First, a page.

Best fiction books ever written
Nominations for our Science Fiction and Fantasy poll are now closed, but check back in a few weeks to vote for your favorites!Chris Silas Neal
In summer, people like to get away. Some visit the beach, others the mountains. But many of us like to go a little further: to Arrakis perhaps, or Earthsea — or maybe a new dimension entirely. Which is to say, we escape into a fat science fiction or fantasy novel.
And so, to help you chart any fantastic voyages you might like to take this vacation season, NPR Books is focusing our annual summer readers' poll on science fiction and fantasy (SF/F to insiders). During the coming weeks, your votes will decide the titles that make our top-100 list of the best SF/F novels ever written.
The first step in the process is to assemble nominees from you, the audience. To nominate your favorite SF/F books, log in below and write the titles and authors into the Comments field. Here are a few guidelines:
1. Limit yourself to five titles per post. Don't hesitate to nominate a book that someone else has already listed; your entry will count as a vote in favor of that title progressing to the next round.
2. No young-adult or children's titles, please. We plan to devote a poll to YA next summer. (It's also no fun if Harry Potter wins every year.)
3. Horror and paranormal romance are also out, which disqualifies most of Stephen King (also a big winner in previous polls), Charlaine Harris and Stephenie Meyer. Once again, we'll cover horror in a future poll.
4. Feel free to nominate a series — such as Tolkien's Lord of the Rings or Asimov's Foundation — as a single, collective work rather than listing individual books.
5. That said, there are series and series: To qualify as a collective work, the books in a series must be written consistently by the same originating author or authors. For example, you can't nominate the whole Star Wars franchise, though you can nominate individual Star Wars novels.
I can hear the howls of protest already. But arguing the fine points of zombie rules and such is half the fun (for the record, if zombie-ism is caused by a virus, then we're safely in the SF realm). In the end, a panel of SF/F writers and critics will make the tough calls about what's in or out.
Meanwhile, as the saying goes in the Seven Kingdoms, Winter Is Coming. So while summer lasts, let's make the most of it with a celebration of fantastic fiction. Give us your lists!
You might also like:
Need researcher/collaborator for book2004-01-09 21:59:49 by itsalltrue
I am a television industry figure with a fantastic story to tell in what will be a best selling non-fiction book. Just by telling you the working title, you would be able to see the power of the idea and the market for the book.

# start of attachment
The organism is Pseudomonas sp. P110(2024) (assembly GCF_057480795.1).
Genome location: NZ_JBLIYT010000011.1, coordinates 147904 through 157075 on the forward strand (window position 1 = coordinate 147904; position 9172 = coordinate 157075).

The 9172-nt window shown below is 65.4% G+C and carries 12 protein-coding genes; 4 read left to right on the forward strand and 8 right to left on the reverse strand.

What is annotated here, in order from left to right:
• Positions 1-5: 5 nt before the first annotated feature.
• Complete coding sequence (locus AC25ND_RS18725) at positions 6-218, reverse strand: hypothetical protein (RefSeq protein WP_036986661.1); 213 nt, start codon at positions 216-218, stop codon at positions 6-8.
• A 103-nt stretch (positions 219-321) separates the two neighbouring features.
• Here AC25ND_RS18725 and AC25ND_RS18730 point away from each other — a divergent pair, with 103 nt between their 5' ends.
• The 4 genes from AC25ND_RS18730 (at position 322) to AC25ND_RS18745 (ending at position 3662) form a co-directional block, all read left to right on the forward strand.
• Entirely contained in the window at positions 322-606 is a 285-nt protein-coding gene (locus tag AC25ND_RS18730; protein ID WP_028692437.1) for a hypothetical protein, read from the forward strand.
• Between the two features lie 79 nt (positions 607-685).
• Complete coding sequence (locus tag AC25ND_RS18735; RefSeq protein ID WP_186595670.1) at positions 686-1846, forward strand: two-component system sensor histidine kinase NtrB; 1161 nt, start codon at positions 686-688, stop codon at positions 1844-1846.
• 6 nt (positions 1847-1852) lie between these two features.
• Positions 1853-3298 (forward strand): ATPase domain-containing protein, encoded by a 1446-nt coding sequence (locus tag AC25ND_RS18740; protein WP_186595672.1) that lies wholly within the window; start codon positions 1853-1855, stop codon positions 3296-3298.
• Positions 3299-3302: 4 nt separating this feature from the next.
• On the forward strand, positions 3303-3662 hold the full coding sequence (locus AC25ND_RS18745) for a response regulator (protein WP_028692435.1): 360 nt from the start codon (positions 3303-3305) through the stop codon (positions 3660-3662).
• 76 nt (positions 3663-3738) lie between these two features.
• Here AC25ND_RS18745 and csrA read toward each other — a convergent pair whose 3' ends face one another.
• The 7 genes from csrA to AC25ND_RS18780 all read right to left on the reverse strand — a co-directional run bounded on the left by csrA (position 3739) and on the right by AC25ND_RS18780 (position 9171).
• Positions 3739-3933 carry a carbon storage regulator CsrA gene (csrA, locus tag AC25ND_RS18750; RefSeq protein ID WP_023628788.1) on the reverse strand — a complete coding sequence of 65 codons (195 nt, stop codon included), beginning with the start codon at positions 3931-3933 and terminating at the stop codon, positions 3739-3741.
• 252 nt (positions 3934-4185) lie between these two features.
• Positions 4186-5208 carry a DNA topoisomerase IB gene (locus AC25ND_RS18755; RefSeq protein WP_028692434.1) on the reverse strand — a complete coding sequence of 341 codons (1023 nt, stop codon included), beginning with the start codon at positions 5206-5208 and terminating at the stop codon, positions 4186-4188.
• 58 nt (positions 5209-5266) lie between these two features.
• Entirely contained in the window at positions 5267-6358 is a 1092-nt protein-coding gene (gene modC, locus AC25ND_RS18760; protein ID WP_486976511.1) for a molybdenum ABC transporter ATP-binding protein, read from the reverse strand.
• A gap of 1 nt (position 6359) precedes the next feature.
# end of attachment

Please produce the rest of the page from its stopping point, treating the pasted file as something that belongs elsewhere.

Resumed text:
I write pretty well, and have worked as a writer, so I'm not looking for a ghost--I want to make that clear. I'm going to write the book.
But I need help in at least the following areas: highly detailed, impeccably fact-checked research, some of which will be to go back to best selling self-baring books written years ago the truth of which I'm going to blow out of the water, other of which will be tracking day-to-day news reports of events over a 7-year period to provide a timeline and confirmation of the details of what has been one of the biggest...
I came a little late to that party.2007-08-03 22:07:19 by paintedangel
I finally decided to read the books, and am almost finished with the second one already. I would recommend them to anybody, of any age, who likes to get lost in a good story.
I still enjoy many books or series written for children and adolescents...they are some of the best stories I have ever read. For example, I adore C.S. Lewis Chronicles of Narnia and anything by Roald Dahl. Also, Bridge to Terabithia is a great book.
Adult fiction tends to focus on adult issues for plot (love, loss, family relationships) - heavier stuff overall. Sometimes it is just great to get lost in a story
I didn't say2007-06-30 21:07:34 by GlenLivetGlenRoss
I don't read, in my post above. I said quite plainly that there are four books I've been studying closely for a couple of years.
One of the authors is Samuel Beckett (I assume he's still at least marginally influential), but the others are still working, and generally considered among the finest writers alive.
The only other author I've read in the past two years is JM Coetzee. Earlier this year, I ran across an essay he'd written (on Beckett), and realized I had never read any of his fiction, which surprised me because I regard his Nobel speech as the best thing of its kind I've ever read
200 GREATEST NOVELS, STORIES & POEMS EVER WRITTEN: THE COMPLETE HARVARD CLASSICS LIBRARY SHELF OF FICTION (The Complete Works Collection) 200 Works! Jane ... Mark TWAIN Tolstoy Shakespeare Poe Balzac)
eBooks (The Complete Works Collection)
The Best School Year Ever